MPs in the UK have rejected a proposal put forward by the opposition Conservatives to hold a popular referendum on the Treaty of Lisbon, paving the way for the text to be ratified via parliamentary vote.
The House of Commons last night (5 March) turned down a Conservative amendment to the EU Treaty Bill, which called for a referendum, by a narrow majority of 311 votes to 248, a margin of just 63.
29 Labour MPs defied the government by backing the bill, while three Conservatives rejected the amendment, rebelling against their leader David Cameron.
Prime Minister Gordon Brown argues there is no need for a referendum on the treaty as it bears little resemblance to the abandoned constitution and barely touches on British sovereignty. “If this was a constitutional treaty, we would hold a referendum,” he said before the vote.
Brown has been under severe pressure from opposition parties and campaign groups to hold a popular vote on the treaty ever since he signed the text last December (see EURACTIV 21/01/08). Meanwhile, parliamentary committees have already been discussing the treaty on an issue-by-issue basis for a month.
Opposition leader David Cameron said the decision means “people feel cheated and cynical because promises made are promises being broken”. He was referring to commitments by Labour, the Conservatives and the Liberal Democrats to hold a referendum on the abandoned Constitutional Treaty in their manifestos for the 2005 general election.
The issue split the Liberal Democrat party, whose leader Nick Clegg had ordered his MPs to abstain from yesterday’s vote. Yet a quarter of Lib Dem MPs defied the order and voted in favour of a referendum, with three frontbenchers resigning to do so.
Clegg agrees with the government’s stance on the Lisbon Treaty, but instead wants a referendum on Britain’s EU membership to end ambiguities in the country’s relationship with Europe. “The prime minister once said that he would build a wider pro-European movement in Britain,” which would not be achieved by blocking “the in-out referendum that the British people really want,” he said.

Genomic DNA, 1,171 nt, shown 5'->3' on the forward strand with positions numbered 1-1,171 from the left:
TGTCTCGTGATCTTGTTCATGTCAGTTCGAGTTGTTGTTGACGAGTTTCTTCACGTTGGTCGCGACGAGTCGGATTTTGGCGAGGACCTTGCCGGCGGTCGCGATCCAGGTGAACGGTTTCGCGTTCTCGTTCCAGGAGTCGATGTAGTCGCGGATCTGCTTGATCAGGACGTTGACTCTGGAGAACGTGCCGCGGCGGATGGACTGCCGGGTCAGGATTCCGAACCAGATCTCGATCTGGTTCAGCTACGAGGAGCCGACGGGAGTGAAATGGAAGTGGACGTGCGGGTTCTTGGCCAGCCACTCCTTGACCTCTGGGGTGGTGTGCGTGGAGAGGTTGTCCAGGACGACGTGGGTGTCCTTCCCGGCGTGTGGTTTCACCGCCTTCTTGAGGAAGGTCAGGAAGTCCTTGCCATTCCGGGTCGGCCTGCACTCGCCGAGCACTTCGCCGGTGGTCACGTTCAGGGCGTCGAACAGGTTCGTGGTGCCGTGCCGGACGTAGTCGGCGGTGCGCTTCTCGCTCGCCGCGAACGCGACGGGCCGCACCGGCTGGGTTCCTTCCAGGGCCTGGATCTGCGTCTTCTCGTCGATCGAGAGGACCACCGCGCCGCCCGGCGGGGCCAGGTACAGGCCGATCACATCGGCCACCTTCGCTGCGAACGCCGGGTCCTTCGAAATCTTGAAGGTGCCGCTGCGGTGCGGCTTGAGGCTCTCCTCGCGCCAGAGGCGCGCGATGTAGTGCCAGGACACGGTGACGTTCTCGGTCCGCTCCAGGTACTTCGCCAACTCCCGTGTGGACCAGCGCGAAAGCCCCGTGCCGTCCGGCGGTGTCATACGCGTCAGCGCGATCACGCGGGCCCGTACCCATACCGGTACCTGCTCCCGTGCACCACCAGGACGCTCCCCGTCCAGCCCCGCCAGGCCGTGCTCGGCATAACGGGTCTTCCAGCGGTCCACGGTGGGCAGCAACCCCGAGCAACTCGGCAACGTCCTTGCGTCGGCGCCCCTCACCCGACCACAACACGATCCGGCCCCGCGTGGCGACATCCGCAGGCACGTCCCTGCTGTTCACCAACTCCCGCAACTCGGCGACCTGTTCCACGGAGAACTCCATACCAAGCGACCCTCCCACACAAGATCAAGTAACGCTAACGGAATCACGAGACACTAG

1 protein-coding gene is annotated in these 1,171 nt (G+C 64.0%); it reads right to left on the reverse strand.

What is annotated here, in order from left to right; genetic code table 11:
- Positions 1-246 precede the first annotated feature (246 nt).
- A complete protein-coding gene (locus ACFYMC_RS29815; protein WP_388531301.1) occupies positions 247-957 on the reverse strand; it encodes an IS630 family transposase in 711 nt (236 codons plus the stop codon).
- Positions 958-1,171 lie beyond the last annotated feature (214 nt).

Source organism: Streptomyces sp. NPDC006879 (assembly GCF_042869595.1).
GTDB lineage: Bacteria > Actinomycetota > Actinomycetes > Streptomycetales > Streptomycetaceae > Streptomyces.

Conservatives however said they would continue their fight for a referendum on the treaty, with Shadow Foreign Secretary William Hague saying he had his hopes pinned on the House of Lords to “hold the government to their manifesto commitment”. He referred to the “convention that the House of Lords does not stand in the way of manifesto commitments”.
Meanwhile, a February survey by the ‘I Want a Referendum’ campaign claims that 88% of the UK public want to vote on the treaty. Campaign chairman Derek Scott said “Labour MPs who voted with their conscience and against the government deserve congratulations,” while “those MPs who voted to deny their citizens a say should be deeply ashamed of themselves”.
The Treaty of Lisbon must be ratified by all 27 EU member states for it to come into force. Most will do so by via their national parliaments, with Ireland the only country committed to holding a referendum under the terms of its constitution (see EURACTIV 03/03/08). Thus far, just France, Romania, Slovenia, Malta and Hungary have ratified the treaty, all five doing so by parliamentary vote (our Links Dossier gathers our related coverage).